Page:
Do you and your loved ones need to keep in touch?

We don’t like to be touched. You’ve probably heard the term “personal space” and “bubble” being thrown around by friends and strangers.

At the same time, we’re all obsessed with the energy of touch, even if we don’t realize it. Affection, for one thing, is typically imagined through imagery of touch, and we even listen to music on the radio that glorifies this.

In movies, a simple touch tells us that two characters love each other. The touch of a fist or shove indicates hostility. Clearly, our world is ruled by physical contact.

Yet we shudder to think of any touch that is unwarranted. Some physical gestures, such as a pat on the back or touch of the shoulder…well, they tend to make us uncomfortable.

Our Concept of Touch.

It makes perfect sense, really. Our reaction to someone touching us is based – mostly – on our impression of the person touching us. When a stranger touches us, for example, the context is everything.

Where are we? Why are they touching us? Our sensors are likely to go off when someone we don’t know grazes us. We could be on a busy street, but the touch from a stranger coming up against us doesn’t set any alarms. This is because we realize that they are touching us out of a spatial necessity. Other times, however, touches for that same reason do rub us the wrong way (no pun intended).

As someone who doesn’t really like to hug or show physical affection, I panic when someone leans against me on the bus, and I honestly don’t know why. There can be a lot of mystery behind why some touches affect us in such different ways.

But we know we know what many of these touches mean. At the movie theater, we may observe someone struggling to find room as they walk down the aisle. This contact they make with our feet prompts us to react by adjusting ourselves. And this is all done non-verbally. We communicate through touch every day and instantaneously.

It makes one wonder how we learned what certain touches mean. Many studies have shown that feelings of anger, love, joy and other complex emotions have been effectively communicated through physical gestures. Most conclude that this knowledge is learned from childhood, due to the fact that children are touched by their caretakers a great deal through intimate feeding, holding and diaper changing. Could it be that the nature of touches that we learn as children is what shapes our perception of it later on?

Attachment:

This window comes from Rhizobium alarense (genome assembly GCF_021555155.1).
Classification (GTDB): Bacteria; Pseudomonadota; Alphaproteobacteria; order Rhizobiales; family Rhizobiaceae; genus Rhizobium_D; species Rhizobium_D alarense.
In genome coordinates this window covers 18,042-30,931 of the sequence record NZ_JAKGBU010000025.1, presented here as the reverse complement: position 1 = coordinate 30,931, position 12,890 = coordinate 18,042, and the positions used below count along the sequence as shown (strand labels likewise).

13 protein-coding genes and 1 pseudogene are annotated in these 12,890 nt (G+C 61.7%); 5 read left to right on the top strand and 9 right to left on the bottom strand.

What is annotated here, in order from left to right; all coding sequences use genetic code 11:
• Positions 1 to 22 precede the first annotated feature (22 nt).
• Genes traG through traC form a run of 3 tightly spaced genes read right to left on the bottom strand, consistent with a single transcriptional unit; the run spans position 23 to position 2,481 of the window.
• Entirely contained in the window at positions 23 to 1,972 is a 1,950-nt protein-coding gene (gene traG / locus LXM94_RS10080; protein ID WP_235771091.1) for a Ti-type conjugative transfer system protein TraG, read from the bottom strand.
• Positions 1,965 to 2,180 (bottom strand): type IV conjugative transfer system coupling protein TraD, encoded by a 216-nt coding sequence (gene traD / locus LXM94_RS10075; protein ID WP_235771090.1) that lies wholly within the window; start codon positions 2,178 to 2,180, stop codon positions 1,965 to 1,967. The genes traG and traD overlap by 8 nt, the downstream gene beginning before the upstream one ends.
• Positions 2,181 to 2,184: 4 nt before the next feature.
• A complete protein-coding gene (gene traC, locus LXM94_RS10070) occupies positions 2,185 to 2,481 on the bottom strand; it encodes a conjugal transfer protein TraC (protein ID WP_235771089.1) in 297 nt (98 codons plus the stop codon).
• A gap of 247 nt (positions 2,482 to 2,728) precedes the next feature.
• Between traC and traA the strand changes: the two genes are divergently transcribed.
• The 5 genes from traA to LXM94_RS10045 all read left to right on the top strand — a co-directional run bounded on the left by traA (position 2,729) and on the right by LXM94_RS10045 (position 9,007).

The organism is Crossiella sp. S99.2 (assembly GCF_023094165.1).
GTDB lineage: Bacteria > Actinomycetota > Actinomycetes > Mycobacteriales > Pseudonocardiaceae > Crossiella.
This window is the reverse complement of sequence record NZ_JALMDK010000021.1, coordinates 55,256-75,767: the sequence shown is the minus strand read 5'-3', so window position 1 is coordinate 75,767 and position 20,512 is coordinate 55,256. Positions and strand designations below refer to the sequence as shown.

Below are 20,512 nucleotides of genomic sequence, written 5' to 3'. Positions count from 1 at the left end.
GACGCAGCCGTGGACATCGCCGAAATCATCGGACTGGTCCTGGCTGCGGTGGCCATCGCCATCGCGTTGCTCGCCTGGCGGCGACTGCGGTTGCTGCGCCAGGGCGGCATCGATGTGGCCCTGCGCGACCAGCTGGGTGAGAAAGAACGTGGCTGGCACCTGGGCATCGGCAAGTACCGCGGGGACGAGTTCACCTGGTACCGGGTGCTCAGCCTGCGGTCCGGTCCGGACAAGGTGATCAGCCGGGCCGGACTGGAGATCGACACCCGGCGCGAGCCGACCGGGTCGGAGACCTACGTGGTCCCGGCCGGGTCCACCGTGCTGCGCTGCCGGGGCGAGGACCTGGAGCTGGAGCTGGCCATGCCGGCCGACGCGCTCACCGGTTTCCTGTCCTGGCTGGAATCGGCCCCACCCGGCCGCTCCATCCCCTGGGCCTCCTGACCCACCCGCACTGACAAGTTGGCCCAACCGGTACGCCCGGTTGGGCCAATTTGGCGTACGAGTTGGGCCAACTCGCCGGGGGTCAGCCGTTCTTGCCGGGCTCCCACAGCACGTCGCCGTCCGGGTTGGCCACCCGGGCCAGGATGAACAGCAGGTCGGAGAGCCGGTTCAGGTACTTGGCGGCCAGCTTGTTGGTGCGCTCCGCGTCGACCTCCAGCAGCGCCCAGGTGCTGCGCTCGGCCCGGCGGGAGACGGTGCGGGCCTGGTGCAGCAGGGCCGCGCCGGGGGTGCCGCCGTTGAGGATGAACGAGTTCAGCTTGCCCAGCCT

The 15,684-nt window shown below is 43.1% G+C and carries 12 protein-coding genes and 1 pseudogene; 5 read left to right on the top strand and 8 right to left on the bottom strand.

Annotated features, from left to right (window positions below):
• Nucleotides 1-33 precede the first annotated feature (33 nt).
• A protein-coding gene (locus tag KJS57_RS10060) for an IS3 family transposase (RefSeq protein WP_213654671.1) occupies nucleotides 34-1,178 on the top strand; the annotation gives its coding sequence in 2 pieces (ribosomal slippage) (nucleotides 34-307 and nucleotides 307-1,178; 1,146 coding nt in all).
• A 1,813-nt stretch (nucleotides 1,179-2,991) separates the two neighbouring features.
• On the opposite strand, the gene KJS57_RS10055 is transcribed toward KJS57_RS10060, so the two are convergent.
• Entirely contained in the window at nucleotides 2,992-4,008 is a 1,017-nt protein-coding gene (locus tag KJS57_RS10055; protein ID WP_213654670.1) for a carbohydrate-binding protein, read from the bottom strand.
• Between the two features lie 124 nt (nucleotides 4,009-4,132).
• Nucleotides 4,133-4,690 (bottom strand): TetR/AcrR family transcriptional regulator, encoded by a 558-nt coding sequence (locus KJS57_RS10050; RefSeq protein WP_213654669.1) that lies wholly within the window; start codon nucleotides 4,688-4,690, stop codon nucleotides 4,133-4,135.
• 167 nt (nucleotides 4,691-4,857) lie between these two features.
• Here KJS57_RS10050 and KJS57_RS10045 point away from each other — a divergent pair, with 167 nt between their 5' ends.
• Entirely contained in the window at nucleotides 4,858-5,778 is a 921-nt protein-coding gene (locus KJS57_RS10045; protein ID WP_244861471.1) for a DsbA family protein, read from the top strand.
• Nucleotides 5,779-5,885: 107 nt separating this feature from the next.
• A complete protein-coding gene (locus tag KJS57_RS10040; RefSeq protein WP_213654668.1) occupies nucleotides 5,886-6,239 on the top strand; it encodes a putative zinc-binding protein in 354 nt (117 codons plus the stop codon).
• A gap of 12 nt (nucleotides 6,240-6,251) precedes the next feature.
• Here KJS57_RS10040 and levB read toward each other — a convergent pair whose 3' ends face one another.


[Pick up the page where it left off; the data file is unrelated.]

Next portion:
The Science of Touch.

For many, our personal concept of touching and what certain nonverbals mean is learned from our mothers. When our mother touches us, it signifies our emotional attachment with her.

It can communicate security, though that depends on the context of the relationship between you and your mother. With your father, a touch could be very positive, such as a sense of pride being passed along. It could also be something malicious, which also depends on the nature of the existing relationship.

Specifically, touch is a sensation of the somatosensory system. Through haptic perception, we recognize and identify  everything through physical contact. Additionally, it is a mix of somatosensory perception of skin patterns, such as texture, and proprioception of hand placement and structure.¹

Essentially, touching is exploration. We can determine many things about an object through an outgoing or incoming touch, including the shape, arrangement and even dimension of an object. The real mystery, then, concerns the experience of touch and how that shapes our contact with the outside world.

The Effects of Touch.

Touch, when correctly utilized , is powerful. It allows us to foster a relationship with a stranger at a much faster rate. It speeds the process of familiarity. For example, studies suggest that waitresses who are “touchy” tend to get better tips. In some cases, people will actually buy more if they were touched by a store greeter.

Why is this? Though some people abhor being touched, many others feel comforted by someone showing goodwill through touching. People who tend to be more social will like someone for taking the extra step forward.

Was it not Will Smith in Hitch who claimed that a playful hit from a woman means that she likes you?

This is definitely true in a world where virtual interactions are becoming increasingly commonplace. The nonverbal communication that takes place through touch is difficult to replicate online. In the end, research concerning the energy and value of touch is still ongoing. We’re learning new things every day about this seemingly trivial concept and how it is being perceived in a world where technology is constantly changing.

This article outlines a few fascinating studies in regard to the benefits of touch. In one study, they actually found that students would perform better on a test after receiving a chair massage, and athletes who “high-fived” and “fist-bumped” before a game showed improved teamwork.

The Challenge of Touch.

In our own lives, keeping in touch can probably be a good thing. Parents can rely on the symbolism of physical contact to cultivate loving relationships with their children. Spouses can use physical affection to comfort each other. Friends can use touching to reconcile or improve their camaraderie.

If you’re someone – like me – who doesn’t like to rely on touch for improving relationships, then I challenge you to try rediscovering the power behind it. I know I will.


¹Streri, Arlette; Spelke, Elizabeth S (NaN undefined NaN). “Haptic perception of objects in infancy”. Cognitive Psychology 20 (1): 1–23.doi:10.1016/0010-0285(88)90022-9PMID 3338265.

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